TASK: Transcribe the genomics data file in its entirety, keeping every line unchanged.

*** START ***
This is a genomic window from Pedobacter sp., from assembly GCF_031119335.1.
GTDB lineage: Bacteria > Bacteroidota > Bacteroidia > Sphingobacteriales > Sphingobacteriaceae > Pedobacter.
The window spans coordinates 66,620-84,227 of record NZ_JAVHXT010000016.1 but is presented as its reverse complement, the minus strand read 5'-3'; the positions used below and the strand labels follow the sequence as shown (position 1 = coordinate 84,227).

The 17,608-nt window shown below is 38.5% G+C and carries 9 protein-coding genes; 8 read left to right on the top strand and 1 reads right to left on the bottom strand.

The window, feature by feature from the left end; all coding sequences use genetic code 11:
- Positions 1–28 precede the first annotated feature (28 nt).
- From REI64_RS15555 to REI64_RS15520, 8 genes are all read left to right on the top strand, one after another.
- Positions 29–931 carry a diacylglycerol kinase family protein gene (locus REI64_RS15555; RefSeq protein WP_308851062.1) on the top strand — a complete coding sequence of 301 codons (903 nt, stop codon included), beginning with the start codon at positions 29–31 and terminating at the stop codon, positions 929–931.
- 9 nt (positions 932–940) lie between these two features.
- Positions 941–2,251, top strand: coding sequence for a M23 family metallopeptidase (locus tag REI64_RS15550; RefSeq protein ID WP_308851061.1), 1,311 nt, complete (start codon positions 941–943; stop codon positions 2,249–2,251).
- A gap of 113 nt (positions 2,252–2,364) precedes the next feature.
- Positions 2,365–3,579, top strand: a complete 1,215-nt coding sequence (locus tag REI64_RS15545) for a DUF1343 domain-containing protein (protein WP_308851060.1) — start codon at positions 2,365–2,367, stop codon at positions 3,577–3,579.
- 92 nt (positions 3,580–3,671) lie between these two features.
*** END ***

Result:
This is a genomic window from Pedobacter sp., from assembly GCF_031119335.1.
GTDB lineage: Bacteria > Bacteroidota > Bacteroidia > Sphingobacteriales > Sphingobacteriaceae > Pedobacter.
The window spans coordinates 66,620-84,227 of record NZ_JAVHXT010000016.1 but is presented as its reverse complement, the minus strand read 5'-3'; the positions used below and the strand labels follow the sequence as shown (position 1 = coordinate 84,227).

The 17,608-nt window shown below is 38.5% G+C and carries 9 protein-coding genes; 8 read left to right on the top strand and 1 reads right to left on the bottom strand.

The window, feature by feature from the left end; all coding sequences use genetic code 11:
- Positions 1–28 precede the first annotated feature (28 nt).
- From REI64_RS15555 to REI64_RS15520, 8 genes are all read left to right on the top strand, one after another.
- Positions 29–931 carry a diacylglycerol kinase family protein gene (locus REI64_RS15555; RefSeq protein WP_308851062.1) on the top strand — a complete coding sequence of 301 codons (903 nt, stop codon included), beginning with the start codon at positions 29–31 and terminating at the stop codon, positions 929–931.
- 9 nt (positions 932–940) lie between these two features.
- Positions 941–2,251, top strand: coding sequence for a M23 family metallopeptidase (locus tag REI64_RS15550; RefSeq protein ID WP_308851061.1), 1,311 nt, complete (start codon positions 941–943; stop codon positions 2,249–2,251).
- A gap of 113 nt (positions 2,252–2,364) precedes the next feature.
- Positions 2,365–3,579, top strand: a complete 1,215-nt coding sequence (locus tag REI64_RS15545) for a DUF1343 domain-containing protein (protein WP_308851060.1) — start codon at positions 2,365–2,367, stop codon at positions 3,577–3,579.
- 92 nt (positions 3,580–3,671) lie between these two features.